Friday, July 4, 2014

Near death experiences...and staying water proof

Happy Fourth of July!! The family decided we'd travel to the Nantahala River for a little white water rafting. Additional preparation is necessary when you are deaf.
I wanted to be sure my Neptune processor would stay on, so I ordered a snug headband from BolderBands. I put the headband on over the cable to my AquaMic.(headpiece that attaches via a magnet--brown thing in the picture).

In the picture, I have the processor clipped to the pony tail holder. The hubs suggested that might be sturdier/safer in case I fell out of the boat. (rolled eyes...I never fall out of the boat...) It's all nicely secured by my AB hat.

So, our group got ready to hit the river. It was a beautiful day in Bryson City...and we were all set to raft with Mom at Paddle Inn. We had a crowd: our three sons, two girlfriends, and the parents of one of the girls. Three in the group had never rafted before. The boys have gone quite a bit from scouting, and I've been a few times. Usually Steve and I go in a two person raft (called a double duck), but we went in the "all adult boat" today...a four person raft.
Paddle Inn is a great outfitter. Before they take you to the put in, the owner asks for God's protection over your group. It was a good thing she did that today.   

The people who take the time to read what I write are pretty astute; so at this point, you're probably already seeing the writing on the I'll cut to the chase. About 3/4 of the way down the river, we somehow didn't steer properly around a rock. We hit it sideways. First the girlfriend's dad fell out...(I thought, "oh no! that's terrible!!), then her mom ("oh, that water is going to be cold!"), then Steve and me ("We're all going in????"). The water is about 47 degrees. It's a dam controlled river and it's really cold. Really cold. I was able to hang onto the boat handle on the side with one hand and my paddle with the other. I remembered to keep my feet up and facing down stream. I was bounced around like...well, like a gal rafting in white water without a raft. I kept looking for a break in the waves (much of this river is pretty calm...not this area!). My aqua mic  was bouncing around like crazy...hear/not hear/hear/not hear. At one point, the only voice I could hear was my own pitiful one in my head saying "help me...someone help me!" Finally, the rapids calmed, and I was able to get to the shore and stand. I found some terra firma to plant my frigus tibus (cold butt) on. Hubs went to check on gf father, who was on his own piece of shore...The gf's mom was plucked from the river by my eldest son. I sat there on my little piece of real estate...cold, alone, and quite happy to be alive. My hat had flipped back, but didn't fall off because of the processor clipped to the pony tail holder (thanks, hubs). I reattached the UHP, put my headband and hat back on, and waited for the group to reassemble on the raft (yay for sound again! scary as heck being soundless during the bumpy ride!) Before long, we were on our way...a little worse for the wear--a few bruises, a little blood, and one less pair of eye glasses.   We got out at the place you can look at the last rapid (read: class 5 scary, I mean bad). With resignation, we got back in the raft and said, "Let's do this!!"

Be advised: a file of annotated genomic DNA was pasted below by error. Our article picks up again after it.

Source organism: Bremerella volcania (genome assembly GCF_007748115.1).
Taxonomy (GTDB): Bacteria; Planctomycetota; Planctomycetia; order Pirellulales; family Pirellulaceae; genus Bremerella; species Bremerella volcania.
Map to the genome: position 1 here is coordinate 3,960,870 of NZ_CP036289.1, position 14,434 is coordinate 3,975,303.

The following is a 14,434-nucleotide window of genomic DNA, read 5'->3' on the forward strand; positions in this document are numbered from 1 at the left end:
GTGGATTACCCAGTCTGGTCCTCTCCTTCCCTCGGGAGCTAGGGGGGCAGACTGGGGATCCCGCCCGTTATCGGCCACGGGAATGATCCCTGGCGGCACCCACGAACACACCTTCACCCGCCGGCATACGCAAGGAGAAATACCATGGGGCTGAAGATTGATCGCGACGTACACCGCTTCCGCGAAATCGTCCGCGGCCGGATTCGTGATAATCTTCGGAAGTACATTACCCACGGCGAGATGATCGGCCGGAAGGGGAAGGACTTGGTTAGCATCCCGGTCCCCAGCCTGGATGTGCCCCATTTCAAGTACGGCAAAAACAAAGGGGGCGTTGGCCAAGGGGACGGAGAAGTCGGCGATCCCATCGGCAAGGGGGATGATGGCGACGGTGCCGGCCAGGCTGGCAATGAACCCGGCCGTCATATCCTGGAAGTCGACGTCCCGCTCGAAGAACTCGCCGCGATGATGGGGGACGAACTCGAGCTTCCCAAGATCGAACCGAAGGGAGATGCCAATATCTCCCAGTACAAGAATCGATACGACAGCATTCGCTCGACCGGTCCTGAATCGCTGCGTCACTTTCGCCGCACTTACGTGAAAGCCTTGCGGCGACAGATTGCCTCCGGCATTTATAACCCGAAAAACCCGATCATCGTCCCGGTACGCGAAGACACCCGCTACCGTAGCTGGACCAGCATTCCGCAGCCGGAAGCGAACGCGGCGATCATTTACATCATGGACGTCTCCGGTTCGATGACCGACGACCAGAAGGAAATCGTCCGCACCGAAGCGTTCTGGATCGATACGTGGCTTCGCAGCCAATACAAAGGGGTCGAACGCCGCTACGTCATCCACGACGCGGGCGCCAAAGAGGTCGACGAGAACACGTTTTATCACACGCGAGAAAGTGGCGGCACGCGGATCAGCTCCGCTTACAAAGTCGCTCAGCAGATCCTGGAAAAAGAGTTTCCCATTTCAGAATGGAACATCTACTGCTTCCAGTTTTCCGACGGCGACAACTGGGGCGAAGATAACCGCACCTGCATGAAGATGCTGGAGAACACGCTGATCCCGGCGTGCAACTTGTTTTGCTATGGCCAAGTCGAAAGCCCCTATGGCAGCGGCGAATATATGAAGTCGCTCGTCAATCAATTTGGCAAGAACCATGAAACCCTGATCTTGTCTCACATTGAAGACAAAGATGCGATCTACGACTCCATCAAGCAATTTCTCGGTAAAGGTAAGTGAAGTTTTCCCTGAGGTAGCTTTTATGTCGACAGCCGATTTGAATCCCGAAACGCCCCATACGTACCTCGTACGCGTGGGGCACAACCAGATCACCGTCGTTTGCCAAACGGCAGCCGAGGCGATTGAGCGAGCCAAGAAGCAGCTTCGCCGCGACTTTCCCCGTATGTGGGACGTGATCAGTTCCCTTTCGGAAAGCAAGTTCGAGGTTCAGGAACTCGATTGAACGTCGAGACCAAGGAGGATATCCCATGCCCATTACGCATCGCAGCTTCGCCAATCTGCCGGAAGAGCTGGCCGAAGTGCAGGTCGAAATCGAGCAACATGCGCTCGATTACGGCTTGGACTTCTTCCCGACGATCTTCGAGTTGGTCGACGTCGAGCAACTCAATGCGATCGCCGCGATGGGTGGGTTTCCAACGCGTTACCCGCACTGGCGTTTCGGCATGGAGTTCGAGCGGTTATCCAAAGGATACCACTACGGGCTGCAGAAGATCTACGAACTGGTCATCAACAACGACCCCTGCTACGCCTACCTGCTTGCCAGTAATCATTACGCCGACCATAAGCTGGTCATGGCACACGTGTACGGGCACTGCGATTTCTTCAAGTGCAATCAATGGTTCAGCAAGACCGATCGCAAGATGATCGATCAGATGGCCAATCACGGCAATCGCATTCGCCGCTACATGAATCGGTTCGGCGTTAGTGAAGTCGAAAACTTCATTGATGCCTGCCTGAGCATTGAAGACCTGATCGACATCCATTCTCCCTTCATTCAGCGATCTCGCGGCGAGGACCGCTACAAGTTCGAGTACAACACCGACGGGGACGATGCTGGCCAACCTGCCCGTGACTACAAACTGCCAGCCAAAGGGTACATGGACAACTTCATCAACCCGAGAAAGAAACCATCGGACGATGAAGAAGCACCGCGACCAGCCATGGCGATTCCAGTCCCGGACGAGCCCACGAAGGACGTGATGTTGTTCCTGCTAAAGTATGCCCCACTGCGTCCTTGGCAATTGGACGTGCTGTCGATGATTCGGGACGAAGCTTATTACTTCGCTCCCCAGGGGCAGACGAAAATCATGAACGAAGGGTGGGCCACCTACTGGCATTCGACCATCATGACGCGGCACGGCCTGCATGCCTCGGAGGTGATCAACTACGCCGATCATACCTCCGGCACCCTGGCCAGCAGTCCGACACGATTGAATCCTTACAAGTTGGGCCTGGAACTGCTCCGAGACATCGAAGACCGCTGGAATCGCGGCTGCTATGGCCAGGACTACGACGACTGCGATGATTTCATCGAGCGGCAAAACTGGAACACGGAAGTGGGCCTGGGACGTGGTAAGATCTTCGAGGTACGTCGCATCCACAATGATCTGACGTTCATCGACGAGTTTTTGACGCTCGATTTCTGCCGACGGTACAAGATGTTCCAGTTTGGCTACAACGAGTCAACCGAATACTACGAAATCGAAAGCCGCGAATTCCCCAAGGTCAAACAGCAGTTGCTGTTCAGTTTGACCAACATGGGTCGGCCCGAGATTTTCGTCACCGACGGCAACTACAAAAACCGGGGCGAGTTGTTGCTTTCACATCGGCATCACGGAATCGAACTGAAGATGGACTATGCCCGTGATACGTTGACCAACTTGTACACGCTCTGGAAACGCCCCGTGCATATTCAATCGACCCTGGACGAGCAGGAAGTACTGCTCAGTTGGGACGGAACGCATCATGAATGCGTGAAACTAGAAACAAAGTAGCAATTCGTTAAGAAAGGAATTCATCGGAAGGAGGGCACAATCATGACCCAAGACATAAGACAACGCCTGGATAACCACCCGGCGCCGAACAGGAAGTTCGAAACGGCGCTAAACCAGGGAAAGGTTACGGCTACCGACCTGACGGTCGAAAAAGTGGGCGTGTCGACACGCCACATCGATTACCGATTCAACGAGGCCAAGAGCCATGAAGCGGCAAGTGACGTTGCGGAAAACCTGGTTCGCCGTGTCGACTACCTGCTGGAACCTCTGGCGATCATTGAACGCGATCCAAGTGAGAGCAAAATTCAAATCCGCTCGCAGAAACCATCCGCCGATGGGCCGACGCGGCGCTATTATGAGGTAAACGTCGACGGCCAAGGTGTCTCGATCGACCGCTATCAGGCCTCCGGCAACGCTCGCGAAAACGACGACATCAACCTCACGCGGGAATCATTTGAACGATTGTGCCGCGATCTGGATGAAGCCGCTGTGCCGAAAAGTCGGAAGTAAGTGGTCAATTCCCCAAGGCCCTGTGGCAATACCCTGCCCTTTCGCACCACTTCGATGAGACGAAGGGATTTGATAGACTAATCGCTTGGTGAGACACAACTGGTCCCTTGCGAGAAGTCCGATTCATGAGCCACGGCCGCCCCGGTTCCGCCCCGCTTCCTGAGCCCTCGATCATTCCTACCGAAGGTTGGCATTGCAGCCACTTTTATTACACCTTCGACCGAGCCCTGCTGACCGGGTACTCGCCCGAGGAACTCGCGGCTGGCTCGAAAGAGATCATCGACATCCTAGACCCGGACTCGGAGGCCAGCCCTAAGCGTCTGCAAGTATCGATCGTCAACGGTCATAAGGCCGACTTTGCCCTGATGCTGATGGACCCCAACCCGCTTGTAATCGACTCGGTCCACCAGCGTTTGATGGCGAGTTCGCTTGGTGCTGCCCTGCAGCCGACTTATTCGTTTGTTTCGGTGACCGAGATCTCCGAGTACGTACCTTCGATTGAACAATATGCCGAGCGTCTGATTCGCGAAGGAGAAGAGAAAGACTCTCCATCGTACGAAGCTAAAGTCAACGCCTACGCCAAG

So, we did:

Sunday, February 9, 2014

You matter.

One thing about this CI: I am not left out any more. I pretty much hear all the conversations. Sure, I miss a few things here and there, but for the most part, I'm back in the game. YAY! I truly feel like I have been given my life back. Everyone is not as lucky as me.

Hearing loss is so lonely! It's isolating. Sure, your family will probably make sure you understand what is going on...but even those who really love you grow weary of constantly repeating themselves and telling you what someone else said.

Here is a comment from another deaf person I know online: When we get told "it doesn't matter" often enough, we interpret it as "you don't matter," and this is one reason our self esteem is battered. What is sad is that most of the time it really doesn't matter, but we want, of course, the choice of deciding that for ourselves. So a second emotional battering occurs because we are not in control of our own decisions.

Do you know someone who struggles with hearing? What can you do to make communication easier? Here are some simple ideas:
  • Be sure the person with the hearing loss is paying attention before you start speaking.